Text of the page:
All of the considered inorganic compounds contain a sodium element, which has a vital role in the tribological performance of these glassy lubricants. Na attacks the Ob and stimulates the P–Ob bond dissociation by reducing the bond dissociation energy [32]. In addition, the weak network former role, along with the dominant network modifier role of sodium, has been observed, along with its prominent network modifier role. The phenomena in which the mobile sodium atoms either terminate Onb or occupy three oxygen on the surface were observed in both static QM calculations and high temperature AIMD simulations. An investigation of the adsorption of sodium atoms on Fe2O3 (0001) surfaces indicated that sodium preferred to adsorb on hollow positions where it could bind with three surface oxygens [42]. Therefore, the presence of the iron oxide surface attracts sodium atoms in a glass lubricant onto the surface oxygens and reduces the interaction between these alkaline atoms and the Ob of the lubricant. Consequently, this surface affects the decomposition caused by sodium cations.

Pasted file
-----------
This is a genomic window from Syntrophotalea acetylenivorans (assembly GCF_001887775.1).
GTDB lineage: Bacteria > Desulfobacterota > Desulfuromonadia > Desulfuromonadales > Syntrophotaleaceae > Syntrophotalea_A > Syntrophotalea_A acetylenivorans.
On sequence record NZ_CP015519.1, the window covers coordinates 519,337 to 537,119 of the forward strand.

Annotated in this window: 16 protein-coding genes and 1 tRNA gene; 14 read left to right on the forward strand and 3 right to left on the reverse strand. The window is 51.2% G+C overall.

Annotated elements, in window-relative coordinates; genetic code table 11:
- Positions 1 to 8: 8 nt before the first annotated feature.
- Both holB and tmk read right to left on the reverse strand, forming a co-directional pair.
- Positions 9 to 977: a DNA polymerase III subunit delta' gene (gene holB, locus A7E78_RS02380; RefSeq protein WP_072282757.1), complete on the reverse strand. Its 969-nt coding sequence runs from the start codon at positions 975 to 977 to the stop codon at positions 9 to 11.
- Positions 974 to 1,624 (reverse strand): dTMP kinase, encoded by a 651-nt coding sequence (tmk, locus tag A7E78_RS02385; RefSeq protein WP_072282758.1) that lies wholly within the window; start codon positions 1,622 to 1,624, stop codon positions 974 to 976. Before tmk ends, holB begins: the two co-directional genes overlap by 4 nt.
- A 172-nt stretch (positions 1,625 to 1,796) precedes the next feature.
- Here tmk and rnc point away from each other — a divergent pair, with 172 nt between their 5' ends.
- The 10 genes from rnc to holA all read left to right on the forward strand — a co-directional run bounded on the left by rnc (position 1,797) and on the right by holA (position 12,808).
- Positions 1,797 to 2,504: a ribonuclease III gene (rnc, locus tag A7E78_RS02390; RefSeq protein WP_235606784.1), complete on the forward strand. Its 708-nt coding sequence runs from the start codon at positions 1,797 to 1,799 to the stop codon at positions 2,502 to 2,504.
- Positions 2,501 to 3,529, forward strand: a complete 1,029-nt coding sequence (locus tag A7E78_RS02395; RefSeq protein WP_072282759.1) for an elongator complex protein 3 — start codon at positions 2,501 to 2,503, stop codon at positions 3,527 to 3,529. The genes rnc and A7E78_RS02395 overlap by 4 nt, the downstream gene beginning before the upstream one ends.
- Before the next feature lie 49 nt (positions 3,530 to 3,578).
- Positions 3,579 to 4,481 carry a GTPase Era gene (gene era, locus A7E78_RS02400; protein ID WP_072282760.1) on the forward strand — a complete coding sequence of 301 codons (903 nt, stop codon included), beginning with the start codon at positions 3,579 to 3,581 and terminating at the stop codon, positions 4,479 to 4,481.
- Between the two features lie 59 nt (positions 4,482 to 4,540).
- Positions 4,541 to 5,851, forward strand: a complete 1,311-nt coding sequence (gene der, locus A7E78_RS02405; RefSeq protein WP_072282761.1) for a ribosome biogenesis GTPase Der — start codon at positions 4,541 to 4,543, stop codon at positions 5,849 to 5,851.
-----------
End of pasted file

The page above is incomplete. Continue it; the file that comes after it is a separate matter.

When the adsorption of Na2B4O7 on the Fe2O3 (0001) surface at 1073 K was investigated, we also observed a movement of Na atoms toward this surface via an interaction with surface oxygen to form a Na-rich layer [25,35], which agrees with previous experiments [22]. A comparison between Na2B4O7 and B2O3 lubricants was made to investigate the influence of Na. The results indicate that Na2B4O7 adsorbs onto the surface more strongly than B2O3. The main reason leading to the different behavior between these lubricants was the absence of Na and Onb in B2O3, which results in the absence of Na–O ionic bonds and Fe–Onb covalent bonds for the Fe2O3–B2O3 system. In contrast, for the Fe2O3–Na2B4O7 system, a sodium-rich layer was formed mainly through strong electrostatic interactions between Na cations, the surface, and lubricant oxygen. In this borate system, along with Onb atoms, Na ions acted as bridging elements which connected the surface and lubricant. Meanwhile, the absence of Na cations induced a weak interaction because there was a rich layer of negatively charged oxygen at the surface–lubricant interface.